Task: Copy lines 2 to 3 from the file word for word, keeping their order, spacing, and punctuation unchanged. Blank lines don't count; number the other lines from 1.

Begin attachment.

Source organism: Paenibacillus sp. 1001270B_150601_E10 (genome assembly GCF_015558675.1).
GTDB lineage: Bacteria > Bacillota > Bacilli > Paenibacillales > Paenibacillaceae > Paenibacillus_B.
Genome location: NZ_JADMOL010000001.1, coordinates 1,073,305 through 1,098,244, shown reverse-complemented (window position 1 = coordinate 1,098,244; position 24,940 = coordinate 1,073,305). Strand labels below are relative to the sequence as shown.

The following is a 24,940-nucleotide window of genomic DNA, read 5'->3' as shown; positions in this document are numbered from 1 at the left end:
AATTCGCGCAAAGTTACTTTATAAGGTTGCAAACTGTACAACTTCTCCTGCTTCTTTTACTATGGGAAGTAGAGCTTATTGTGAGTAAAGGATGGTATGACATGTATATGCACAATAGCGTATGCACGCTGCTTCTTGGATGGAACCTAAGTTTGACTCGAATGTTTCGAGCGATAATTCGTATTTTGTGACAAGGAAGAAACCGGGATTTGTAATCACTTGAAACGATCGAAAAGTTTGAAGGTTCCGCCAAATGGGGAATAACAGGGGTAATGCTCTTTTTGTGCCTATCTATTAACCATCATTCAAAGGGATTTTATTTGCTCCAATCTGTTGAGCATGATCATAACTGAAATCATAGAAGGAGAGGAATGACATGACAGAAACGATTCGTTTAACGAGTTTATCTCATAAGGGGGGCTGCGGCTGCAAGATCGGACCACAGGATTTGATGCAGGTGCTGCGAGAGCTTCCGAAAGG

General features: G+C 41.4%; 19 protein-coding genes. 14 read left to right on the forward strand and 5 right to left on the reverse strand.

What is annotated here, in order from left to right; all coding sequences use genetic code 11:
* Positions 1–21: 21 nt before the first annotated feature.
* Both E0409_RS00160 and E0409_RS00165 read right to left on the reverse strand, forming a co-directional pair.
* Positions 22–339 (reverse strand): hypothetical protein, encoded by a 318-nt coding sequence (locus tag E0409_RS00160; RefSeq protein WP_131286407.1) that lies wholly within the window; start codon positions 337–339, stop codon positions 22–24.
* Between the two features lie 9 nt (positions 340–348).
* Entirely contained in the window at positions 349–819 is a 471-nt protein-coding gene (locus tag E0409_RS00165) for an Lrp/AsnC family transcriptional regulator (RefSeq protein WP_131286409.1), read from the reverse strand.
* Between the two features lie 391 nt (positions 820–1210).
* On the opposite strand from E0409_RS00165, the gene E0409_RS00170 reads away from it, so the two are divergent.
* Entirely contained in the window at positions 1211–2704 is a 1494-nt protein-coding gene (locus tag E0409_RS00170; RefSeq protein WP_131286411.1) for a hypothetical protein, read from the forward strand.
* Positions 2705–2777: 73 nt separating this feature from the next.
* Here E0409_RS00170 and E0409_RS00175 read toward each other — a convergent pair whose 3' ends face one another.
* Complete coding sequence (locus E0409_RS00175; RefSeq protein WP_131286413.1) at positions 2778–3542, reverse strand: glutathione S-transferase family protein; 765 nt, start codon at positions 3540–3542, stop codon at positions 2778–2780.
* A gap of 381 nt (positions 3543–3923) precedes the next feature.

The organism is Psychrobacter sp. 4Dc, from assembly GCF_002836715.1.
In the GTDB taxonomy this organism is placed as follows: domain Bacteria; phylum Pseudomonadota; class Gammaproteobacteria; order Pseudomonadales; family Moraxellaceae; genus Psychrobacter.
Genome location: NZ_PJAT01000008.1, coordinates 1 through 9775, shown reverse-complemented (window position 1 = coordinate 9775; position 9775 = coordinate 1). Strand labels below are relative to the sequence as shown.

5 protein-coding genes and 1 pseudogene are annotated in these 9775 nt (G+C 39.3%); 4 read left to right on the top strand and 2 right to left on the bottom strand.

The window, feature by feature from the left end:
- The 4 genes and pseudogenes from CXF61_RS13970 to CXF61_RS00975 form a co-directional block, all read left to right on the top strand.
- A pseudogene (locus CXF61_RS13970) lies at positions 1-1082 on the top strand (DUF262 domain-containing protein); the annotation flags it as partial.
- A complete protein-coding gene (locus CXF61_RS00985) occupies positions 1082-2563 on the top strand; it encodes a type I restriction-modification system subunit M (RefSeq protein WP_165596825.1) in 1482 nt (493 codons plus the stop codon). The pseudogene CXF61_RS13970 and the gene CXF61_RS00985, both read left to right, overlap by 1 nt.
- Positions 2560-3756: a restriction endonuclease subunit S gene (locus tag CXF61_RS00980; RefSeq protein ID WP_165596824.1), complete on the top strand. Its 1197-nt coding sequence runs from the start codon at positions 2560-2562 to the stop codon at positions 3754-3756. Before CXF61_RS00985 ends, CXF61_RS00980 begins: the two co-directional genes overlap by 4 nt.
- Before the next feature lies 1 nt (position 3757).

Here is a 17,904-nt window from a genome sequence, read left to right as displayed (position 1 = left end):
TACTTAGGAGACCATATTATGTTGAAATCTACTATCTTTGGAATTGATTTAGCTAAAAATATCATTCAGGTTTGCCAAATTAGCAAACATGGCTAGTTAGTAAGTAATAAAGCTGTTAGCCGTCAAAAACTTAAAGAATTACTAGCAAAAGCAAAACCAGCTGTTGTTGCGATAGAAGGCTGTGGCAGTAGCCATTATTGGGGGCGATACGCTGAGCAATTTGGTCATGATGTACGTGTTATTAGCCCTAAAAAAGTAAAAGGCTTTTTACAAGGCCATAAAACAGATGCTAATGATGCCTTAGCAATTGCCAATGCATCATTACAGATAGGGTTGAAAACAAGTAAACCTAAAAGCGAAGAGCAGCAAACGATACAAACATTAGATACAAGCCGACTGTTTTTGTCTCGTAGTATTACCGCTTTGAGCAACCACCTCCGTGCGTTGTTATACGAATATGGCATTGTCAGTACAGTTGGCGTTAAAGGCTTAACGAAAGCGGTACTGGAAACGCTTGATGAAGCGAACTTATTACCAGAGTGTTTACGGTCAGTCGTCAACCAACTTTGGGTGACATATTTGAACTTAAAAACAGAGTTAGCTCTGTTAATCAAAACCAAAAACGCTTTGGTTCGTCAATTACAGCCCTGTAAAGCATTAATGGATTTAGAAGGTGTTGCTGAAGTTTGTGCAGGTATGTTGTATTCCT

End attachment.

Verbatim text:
GTDB lineage: Bacteria > Bacillota > Bacilli > Paenibacillales > Paenibacillaceae > Paenibacillus_B.
Genome location: NZ_JADMOL010000001.1, coordinates 1,073,305 through 1,098,244, shown reverse-complemented (window position 1 = coordinate 1,098,244; position 24,940 = coordinate 1,073,305). Strand labels below are relative to the sequence as shown.